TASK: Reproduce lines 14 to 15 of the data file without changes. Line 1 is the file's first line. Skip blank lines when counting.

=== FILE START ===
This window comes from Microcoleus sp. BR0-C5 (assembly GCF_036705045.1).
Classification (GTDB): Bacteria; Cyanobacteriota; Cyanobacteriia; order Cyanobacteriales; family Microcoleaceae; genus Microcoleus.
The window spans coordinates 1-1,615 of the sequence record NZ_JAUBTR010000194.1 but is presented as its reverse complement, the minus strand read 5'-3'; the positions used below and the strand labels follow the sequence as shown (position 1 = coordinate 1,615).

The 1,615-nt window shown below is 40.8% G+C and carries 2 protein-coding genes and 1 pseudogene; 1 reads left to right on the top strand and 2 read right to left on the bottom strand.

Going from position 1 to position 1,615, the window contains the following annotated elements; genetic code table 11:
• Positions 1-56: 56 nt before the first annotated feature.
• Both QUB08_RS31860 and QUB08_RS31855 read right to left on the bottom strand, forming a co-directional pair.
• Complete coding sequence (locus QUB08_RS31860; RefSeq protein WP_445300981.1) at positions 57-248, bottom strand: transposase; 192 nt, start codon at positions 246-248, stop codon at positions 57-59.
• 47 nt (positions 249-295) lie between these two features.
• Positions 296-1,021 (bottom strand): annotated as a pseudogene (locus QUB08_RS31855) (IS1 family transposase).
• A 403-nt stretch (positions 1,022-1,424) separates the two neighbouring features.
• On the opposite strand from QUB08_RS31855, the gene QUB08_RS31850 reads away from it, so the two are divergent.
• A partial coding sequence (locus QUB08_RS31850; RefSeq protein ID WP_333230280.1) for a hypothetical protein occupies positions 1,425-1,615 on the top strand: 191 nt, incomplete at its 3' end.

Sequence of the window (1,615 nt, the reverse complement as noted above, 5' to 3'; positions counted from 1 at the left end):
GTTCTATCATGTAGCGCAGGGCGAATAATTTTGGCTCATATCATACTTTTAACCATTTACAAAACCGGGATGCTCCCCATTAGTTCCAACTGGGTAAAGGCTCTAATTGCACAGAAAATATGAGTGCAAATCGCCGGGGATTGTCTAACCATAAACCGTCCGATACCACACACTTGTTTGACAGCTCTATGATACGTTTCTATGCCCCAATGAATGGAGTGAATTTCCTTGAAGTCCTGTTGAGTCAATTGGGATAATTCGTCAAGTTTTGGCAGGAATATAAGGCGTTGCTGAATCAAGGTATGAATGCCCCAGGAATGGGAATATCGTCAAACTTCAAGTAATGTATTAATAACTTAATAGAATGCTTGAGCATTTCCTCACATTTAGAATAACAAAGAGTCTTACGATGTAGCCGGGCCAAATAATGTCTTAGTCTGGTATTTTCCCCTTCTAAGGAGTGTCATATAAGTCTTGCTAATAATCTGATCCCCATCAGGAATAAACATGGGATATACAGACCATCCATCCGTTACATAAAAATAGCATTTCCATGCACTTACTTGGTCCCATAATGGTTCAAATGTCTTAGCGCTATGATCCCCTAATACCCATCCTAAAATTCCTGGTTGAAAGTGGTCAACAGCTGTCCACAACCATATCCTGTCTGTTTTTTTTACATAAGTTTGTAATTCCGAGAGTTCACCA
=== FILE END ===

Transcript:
Sequence of the window (1,615 nt, the reverse complement as noted above, 5' to 3'; positions counted from 1 at the left end):
GTTCTATCATGTAGCGCAGGGCGAATAATTTTGGCTCATATCATACTTTTAACCATTTACAAAACCGGGATGCTCCCCATTAGTTCCAACTGGGTAAAGGCTCTAATTGCACAGAAAATATGAGTGCAAATCGCCGGGGATTGTCTAACCATAAACCGTCCGATACCACACACTTGTTTGACAGCTCTATGATACGTTTCTATGCCCCAATGAATGGAGTGAATTTCCTTGAAGTCCTGTTGAGTCAATTGGGATAATTCGTCAAGTTTTGGCAGGAATATAAGGCGTTGCTGAATCAAGGTATGAATGCCCCAGGAATGGGAATATCGTCAAACTTCAAGTAATGTATTAATAACTTAATAGAATGCTTGAGCATTTCCTCACATTTAGAATAACAAAGAGTCTTACGATGTAGCCGGGCCAAATAATGTCTTAGTCTGGTATTTTCCCCTTCTAAGGAGTGTCATATAAGTCTTGCTAATAATCTGATCCCCATCAGGAATAAACATGGGATATACAGACCATCCATCCGTTACATAAAAATAGCATTTCCATGCACTTACTTGGTCCCATAATGGTTCAAATGTCTTAGCGCTATGATCCCCTAATACCCATCCTAAAATTCCTGGTTGAAAGTGGTCAACAGCTGTCCACAACCATATCCTGTCTGTTTTTTTTACATAAGTTTGTAATTCCGAGAGTTCACCA